Jamie Lee Curtis is back as Laurie Strode in ’Halloween Kills’. Picture: Supplied
Jamie Lee Curtis is back as Laurie Strode in ’Halloween Kills’. Picture: Supplied

Jamie Lee Curtis is back as ‘generation-skipping warrior’ in new slasher horror ‘Halloween Kills’

By Debashine Thangevelo Time of article published Oct 28, 2021

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When it comes to the horror genre, several films have made an indelible impression as cult classics.

And the fan reaction resulted in the slasher offerings evolving into successful franchises.

I’m talking about “A Nightmare on Elm Street”, “Child’s Play”, “Friday the 13th”, “Scream”, “The Texas Chainsaw Massacre”, “Saw” and, last but not least, “Halloween”.

On Wednesday, “Chucky”, the TV spinoff from the “Child’s Play” franchise, started streaming on Showmax.

With creator Don Mancini helming the show fans were understandably giddy with excitement.

And now “Halloween Kills”, which is inspired by John Carpenter’s 1978 original, is currently showing at cinemas nationwide.

The original centred on Michael, who, at six years old, killed his older sister Judith (Sandy Johnson) in the fictional town of Haddonfield.

It happened to be on the night that the townsfolk were celebrating Halloween.

Fifteen years after being hospitalised at a local mental health institution shortly, he escaped.

Michael (Nick Castle) started stalking Laurie Strode (Jamie Lee Curtis) and her friends while they babysat on Halloween.

As the body count piled up, Laurie managed to fight him off and escaped a bloody death.

Curtis was 19 when she played Laurie Strode. And, believe it or not, she is still with the franchise and is currently in “Halloween Kills”.

Directed by David Gordon Green, the film sees fellow survivors celebrating the 40th anniversary of Michael’s imprisonment since they encountered him in 1978.

When they hear of his return to Haddonfield and the trail of bodies in his wake, they form a mob to hunt him down and end his reign of terror.

Meanwhile, Laurie, who is suffering from post-traumatic stress disorder, has turned her house into a fortress with plenty of traps for Michael, should he turn up.

Although she has an estranged relationship with her daughter Karen, she has a healthier relationship with her granddaughter Allyson. Concerned for their safety, she has them housed at her place, bracing herself for another terrifying battle.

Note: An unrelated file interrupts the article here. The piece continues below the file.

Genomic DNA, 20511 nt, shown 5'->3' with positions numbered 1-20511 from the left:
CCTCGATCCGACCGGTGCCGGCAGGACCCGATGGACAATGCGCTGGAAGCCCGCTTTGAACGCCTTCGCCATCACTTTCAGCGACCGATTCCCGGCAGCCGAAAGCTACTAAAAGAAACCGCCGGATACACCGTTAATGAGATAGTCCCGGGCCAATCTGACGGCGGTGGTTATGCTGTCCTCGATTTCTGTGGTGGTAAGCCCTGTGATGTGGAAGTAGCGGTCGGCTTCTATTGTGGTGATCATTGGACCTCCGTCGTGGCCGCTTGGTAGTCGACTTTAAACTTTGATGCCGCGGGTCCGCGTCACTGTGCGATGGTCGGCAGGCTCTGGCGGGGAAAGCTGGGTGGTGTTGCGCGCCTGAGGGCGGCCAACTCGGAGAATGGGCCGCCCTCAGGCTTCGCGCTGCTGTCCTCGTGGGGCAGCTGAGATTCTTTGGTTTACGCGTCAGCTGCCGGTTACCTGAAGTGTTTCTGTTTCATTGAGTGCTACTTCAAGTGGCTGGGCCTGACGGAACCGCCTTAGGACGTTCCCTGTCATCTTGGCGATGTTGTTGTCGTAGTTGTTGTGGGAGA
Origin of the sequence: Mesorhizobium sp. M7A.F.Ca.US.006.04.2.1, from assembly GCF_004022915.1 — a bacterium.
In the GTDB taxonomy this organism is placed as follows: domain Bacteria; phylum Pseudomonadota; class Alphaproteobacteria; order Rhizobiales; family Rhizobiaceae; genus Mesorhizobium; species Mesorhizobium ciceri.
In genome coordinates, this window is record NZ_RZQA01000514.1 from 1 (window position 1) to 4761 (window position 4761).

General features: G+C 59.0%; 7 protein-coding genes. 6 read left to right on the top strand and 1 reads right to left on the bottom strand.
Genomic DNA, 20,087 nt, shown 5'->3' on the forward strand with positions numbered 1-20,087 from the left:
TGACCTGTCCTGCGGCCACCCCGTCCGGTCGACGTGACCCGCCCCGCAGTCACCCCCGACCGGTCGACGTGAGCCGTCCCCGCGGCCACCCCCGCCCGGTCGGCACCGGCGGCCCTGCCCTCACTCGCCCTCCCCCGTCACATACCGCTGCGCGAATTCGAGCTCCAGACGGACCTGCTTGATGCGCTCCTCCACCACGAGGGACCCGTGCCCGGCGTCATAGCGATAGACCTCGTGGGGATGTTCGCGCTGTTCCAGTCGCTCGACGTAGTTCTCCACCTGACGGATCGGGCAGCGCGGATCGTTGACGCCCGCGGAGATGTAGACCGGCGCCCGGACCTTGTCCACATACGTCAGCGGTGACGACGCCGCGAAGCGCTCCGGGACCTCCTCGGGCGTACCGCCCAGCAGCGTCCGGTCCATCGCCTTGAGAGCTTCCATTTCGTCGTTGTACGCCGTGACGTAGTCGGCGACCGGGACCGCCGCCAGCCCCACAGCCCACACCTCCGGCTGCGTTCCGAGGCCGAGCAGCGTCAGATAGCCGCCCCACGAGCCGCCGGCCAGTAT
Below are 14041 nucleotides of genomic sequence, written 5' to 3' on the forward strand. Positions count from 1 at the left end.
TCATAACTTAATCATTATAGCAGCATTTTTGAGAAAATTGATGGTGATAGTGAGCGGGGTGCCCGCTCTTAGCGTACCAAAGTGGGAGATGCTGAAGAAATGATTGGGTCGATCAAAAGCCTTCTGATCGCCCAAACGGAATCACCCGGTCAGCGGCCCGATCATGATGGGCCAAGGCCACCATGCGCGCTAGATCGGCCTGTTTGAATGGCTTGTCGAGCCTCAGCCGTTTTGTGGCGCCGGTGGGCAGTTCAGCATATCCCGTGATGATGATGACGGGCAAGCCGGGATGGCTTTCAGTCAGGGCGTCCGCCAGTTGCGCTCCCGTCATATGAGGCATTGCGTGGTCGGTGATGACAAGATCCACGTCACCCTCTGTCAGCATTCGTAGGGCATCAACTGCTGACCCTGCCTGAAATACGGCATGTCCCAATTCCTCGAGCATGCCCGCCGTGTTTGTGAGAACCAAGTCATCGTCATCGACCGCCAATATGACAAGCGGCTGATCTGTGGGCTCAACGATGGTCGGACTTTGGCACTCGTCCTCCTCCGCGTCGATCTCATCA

A scene from “Halloween Kills”. Picture: Supplied

On why she decided to be a part of “Halloween Kills”, which is the second part of a trilogy based on the legendary tale and its iconic characters, Curtis admitted: “I went into it because I thought that what David Gordon Green was doing felt so perfect as a way to finish the story, showing what happens to human beings when they have sustained that level of trauma, and the effect it has on a family.

“This middle act of the music that is ’Halloween Kills’ shows concentric circles of trauma and a collateral damage mob that are also affected by Michael Myers, and what happens when mayhem is created too.

“The entire movie is a violent marauding experience that people are loving.”

When asked if she knew the 1978 movie was going to be as emblematic of the genre as it is today, she responded: “Of course not! I was 19 years old and we were a rogue band of young filmmakers and actors that shot this film in around 17 days.

“It was fast and furious and fabulous. Nobody could have imagined then what it would end up becoming.”

On where we find Laurie now, the veteran actress admitted: “I feel she is a generation-skipping warrior. She spends most of this movie in a hospital.”

Judy Greer, Jamie Lee Curtis and Andi Matichak in a scene from “Halloween Kills”. Picture: Supplied

Meanwhile, Green weighed in on the original movie.

“For me, it’s a masterpiece of horror because of the simplicity of it. Michael Myers is the essence of evil, and Laurie Strode is the essence of good.

“So, it’s a very straightforward, wonderfully told and brilliantly executed mythology,” he said.

He added: “’Halloween Kills’ is here as a middle chapter to make some noise and see the conflict and chaos that permeates through Haddonfield as fear goes beyond the households and generations of three Strode women.”

On bringing back several supporting characters from the original film, Green admitted: “It was wild to be, in many ways, recreating my childhood nightmares. Having actors like Kyle Richards and Nancy Stevens was just a joy.

“Sometimes it can be exhausting to make a film with a dark subject matter, where you are shooting long nights; but the energy, commitment and humour of this entire cast is what got us through it.

“It made our ambition, exhaustion and stress very worthwhile.”

As for Curtis reprising her long-running character, he added: “The force of nature that is Jamie Lee Curtis is really hard to describe because her charisma and energy are so powerful.

“I can be having a difficult night worrying about the logistics or a stunt when all it takes is her smile or hand on my shoulder to bring me down back to earth.

“It’s amazing to get her notes on the script and have her involved in Laurie’s journey.

“This is an important movie in Jamie’s filmography, and it was a real privilege for me to have her join this circus and be an active part of it.”

“Halloween Kills” premiered at the 78th Venice International Film Festival but the reviews from critics have been mixed; while the performances got a thumbs up, the screenplay was criticised for lacking ingenuity.

Of course, fans are keen to bond with one of the scariest villains in horror history and Michael, who is well and truly pissed off, has an axe to grind with the folk of Haddonfield, especially Laurie, who has dodged with his blade for way too long.

The third sequel, “Halloween Ends” is expected to release on October 14, 2022.

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